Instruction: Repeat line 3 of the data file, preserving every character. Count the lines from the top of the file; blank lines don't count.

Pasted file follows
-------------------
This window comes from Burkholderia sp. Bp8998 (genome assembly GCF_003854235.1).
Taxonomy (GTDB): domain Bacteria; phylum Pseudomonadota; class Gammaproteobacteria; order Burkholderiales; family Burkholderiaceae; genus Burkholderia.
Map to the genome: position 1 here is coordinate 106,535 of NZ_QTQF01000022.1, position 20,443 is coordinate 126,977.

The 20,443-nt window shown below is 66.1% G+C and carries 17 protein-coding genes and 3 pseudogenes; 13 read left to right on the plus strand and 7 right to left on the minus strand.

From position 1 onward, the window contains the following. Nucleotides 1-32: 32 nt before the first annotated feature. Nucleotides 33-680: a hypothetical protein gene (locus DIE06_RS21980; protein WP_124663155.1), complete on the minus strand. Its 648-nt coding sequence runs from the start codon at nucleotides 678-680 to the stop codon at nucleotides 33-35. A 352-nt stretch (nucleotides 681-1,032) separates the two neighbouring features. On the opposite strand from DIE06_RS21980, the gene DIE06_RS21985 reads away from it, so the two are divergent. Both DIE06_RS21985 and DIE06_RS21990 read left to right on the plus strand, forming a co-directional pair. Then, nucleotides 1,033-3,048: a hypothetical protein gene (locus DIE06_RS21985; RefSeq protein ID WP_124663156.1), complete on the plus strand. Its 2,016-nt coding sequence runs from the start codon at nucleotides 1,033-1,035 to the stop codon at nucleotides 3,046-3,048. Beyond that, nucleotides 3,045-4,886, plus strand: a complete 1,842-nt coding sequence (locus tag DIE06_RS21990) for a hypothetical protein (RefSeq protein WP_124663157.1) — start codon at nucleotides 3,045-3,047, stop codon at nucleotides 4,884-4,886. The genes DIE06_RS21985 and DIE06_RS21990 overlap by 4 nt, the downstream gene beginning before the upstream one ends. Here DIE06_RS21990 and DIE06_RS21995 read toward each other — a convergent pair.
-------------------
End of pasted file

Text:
Map to the genome: position 1 here is coordinate 106,535 of NZ_QTQF01000022.1, position 20,443 is coordinate 126,977.